Human Capital: Selected Agencies' Statutory Authorities Could Offer Options in Developing a Framework for Governmentwide Reform

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Correspondence issued by the Government Accountability Office with an abstract that begins "As the federal government continues its overall transformation, the centerpiece of this effort is the strategic management of human capital. Federal agencies will need the most effective human capital systems to succeed in their transformations. Congress has recently given agencies such as the National Aeronautics and Space Administration and the Departments of Homeland Security (DHS) and Defense (DOD) statutory authorities intended to help them manage their human capital strategically to achieve results. Consequently, in this environment, the federal government is quickly approaching the point where "standard governmentwide" human ... continued below

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United States. Government Accountability Office. April 21, 2005.

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Description

Correspondence issued by the Government Accountability Office with an abstract that begins "As the federal government continues its overall transformation, the centerpiece of this effort is the strategic management of human capital. Federal agencies will need the most effective human capital systems to succeed in their transformations. Congress has recently given agencies such as the National Aeronautics and Space Administration and the Departments of Homeland Security (DHS) and Defense (DOD) statutory authorities intended to help them manage their human capital strategically to achieve results. Consequently, in this environment, the federal government is quickly approaching the point where "standard governmentwide" human capital policies and processes are neither standard nor governmentwide. To help advance the discussion concerning how governmentwide human capital reform should proceed, GAO and the National Commission on the Public Service Implementation Initiative hosted a forum on whether there should be a governmentwide framework for human capital reform and, if so, what this framework should include. While there were divergent views among the forum participants, there was general agreement on a set of principles, criteria, and processes that would serve as a starting point for further discussion in developing a governmentwide framework to advance needed human capital reform. Specifically, they include principles that the government should retain in a framework for reform because of their inherent, enduring qualities, such as certain prohibited personnel practices; criteria that agencies should have in place as they plan for and manage their new human capital authorities, such as adequate resources for planning, implementation, training, and evaluation; and processes that agencies should follow as they implement new human capital authorities, such as involving employees and stakeholders in the design and implementation of new human capital systems. Building on this framework, we were asked to provide information on the statutory human capital authorities that Congress has already provided to various federal agencies."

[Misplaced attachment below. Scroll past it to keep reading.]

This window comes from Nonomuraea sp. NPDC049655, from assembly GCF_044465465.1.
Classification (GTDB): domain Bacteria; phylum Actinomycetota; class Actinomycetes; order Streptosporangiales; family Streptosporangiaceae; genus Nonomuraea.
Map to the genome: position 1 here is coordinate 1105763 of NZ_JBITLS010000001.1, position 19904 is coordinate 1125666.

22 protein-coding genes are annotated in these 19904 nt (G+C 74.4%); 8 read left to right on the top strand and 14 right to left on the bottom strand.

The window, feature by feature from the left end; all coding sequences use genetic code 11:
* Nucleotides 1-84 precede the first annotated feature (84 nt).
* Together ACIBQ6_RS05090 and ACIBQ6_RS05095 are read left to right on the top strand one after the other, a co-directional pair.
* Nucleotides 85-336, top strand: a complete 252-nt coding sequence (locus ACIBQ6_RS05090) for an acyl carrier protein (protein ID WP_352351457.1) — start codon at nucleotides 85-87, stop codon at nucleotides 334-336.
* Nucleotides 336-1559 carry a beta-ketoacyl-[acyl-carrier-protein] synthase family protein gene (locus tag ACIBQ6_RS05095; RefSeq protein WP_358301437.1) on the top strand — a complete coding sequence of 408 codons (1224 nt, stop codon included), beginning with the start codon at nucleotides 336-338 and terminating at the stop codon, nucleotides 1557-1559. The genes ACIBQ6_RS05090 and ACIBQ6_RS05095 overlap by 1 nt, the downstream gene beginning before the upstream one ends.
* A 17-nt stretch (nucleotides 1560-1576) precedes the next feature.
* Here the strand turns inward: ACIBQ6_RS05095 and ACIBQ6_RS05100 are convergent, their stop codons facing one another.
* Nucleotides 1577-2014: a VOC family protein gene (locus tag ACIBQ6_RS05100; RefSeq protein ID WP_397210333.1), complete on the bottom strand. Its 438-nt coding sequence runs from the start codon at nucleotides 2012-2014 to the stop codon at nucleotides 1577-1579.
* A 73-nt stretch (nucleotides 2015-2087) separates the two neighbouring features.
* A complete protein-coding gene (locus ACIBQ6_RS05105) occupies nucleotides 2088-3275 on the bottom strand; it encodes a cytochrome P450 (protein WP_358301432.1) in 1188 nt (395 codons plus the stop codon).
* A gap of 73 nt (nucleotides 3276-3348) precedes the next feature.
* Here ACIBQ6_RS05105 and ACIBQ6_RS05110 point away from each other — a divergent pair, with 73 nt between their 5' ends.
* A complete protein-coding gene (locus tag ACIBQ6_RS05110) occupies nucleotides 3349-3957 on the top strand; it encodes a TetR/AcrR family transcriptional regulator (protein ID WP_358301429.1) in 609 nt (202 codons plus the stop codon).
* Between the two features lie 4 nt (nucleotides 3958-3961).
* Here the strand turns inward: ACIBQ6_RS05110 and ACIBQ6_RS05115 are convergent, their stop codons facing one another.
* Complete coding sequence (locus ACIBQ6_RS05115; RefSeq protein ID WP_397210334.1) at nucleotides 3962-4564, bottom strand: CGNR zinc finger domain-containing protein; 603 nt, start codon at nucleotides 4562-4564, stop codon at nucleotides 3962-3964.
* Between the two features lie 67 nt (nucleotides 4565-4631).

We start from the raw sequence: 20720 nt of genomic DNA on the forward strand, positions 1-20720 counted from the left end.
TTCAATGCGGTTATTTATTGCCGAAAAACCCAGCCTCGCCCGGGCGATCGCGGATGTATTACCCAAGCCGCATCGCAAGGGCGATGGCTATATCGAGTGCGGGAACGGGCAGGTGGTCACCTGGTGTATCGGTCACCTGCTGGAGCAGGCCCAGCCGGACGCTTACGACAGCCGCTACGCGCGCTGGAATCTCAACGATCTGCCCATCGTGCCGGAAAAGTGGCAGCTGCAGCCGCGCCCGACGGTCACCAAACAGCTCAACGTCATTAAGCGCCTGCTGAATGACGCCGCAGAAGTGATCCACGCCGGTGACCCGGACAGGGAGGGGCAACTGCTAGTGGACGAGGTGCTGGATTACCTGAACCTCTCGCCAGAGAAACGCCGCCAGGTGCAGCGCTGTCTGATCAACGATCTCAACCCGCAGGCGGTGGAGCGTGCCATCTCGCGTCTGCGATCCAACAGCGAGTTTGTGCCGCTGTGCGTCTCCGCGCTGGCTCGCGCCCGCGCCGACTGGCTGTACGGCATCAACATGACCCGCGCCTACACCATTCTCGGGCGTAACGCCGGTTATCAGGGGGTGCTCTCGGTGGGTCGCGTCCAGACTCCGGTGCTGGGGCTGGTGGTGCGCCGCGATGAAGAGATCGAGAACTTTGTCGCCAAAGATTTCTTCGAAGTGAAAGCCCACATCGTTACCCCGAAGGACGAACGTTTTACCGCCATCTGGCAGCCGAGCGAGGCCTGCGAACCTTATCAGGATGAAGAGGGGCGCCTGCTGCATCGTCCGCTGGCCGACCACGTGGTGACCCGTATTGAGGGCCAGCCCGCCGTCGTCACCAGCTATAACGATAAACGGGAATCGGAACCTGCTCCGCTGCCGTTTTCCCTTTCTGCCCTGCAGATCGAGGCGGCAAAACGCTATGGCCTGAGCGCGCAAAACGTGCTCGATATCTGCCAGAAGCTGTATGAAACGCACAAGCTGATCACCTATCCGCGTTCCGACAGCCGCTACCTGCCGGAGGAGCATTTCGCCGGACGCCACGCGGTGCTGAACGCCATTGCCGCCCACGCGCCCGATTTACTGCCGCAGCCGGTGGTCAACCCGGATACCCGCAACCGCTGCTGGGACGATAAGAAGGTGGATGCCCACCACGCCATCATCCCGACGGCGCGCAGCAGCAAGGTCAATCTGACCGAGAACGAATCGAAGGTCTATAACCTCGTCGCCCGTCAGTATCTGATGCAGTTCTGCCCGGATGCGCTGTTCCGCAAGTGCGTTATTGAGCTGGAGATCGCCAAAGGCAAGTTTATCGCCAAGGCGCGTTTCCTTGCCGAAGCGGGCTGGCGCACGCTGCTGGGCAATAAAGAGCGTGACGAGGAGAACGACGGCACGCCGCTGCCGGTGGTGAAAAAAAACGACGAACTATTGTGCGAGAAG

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Government Accountability Office Reports

The U.S. Government Accountability Office (GAO) is an independent, nonpartisan agency that works for the U.S. Congress investigating how the federal government spends taxpayers' money. Its goal is to increase accountability and improve the performance of the federal government. The Government Accountability Office Reports Collection consists of over 13,000 documents on a variety of topics ranging from fiscal issues to international affairs.

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  • April 21, 2005

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  • June 12, 2014, 7:50 p.m.

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United States. Government Accountability Office. Human Capital: Selected Agencies' Statutory Authorities Could Offer Options in Developing a Framework for Governmentwide Reform, text, April 21, 2005; Washington D.C.. (digital.library.unt.edu/ark:/67531/metadc298940/: accessed September 20, 2018), University of North Texas Libraries, Digital Library, digital.library.unt.edu; crediting UNT Libraries Government Documents Department.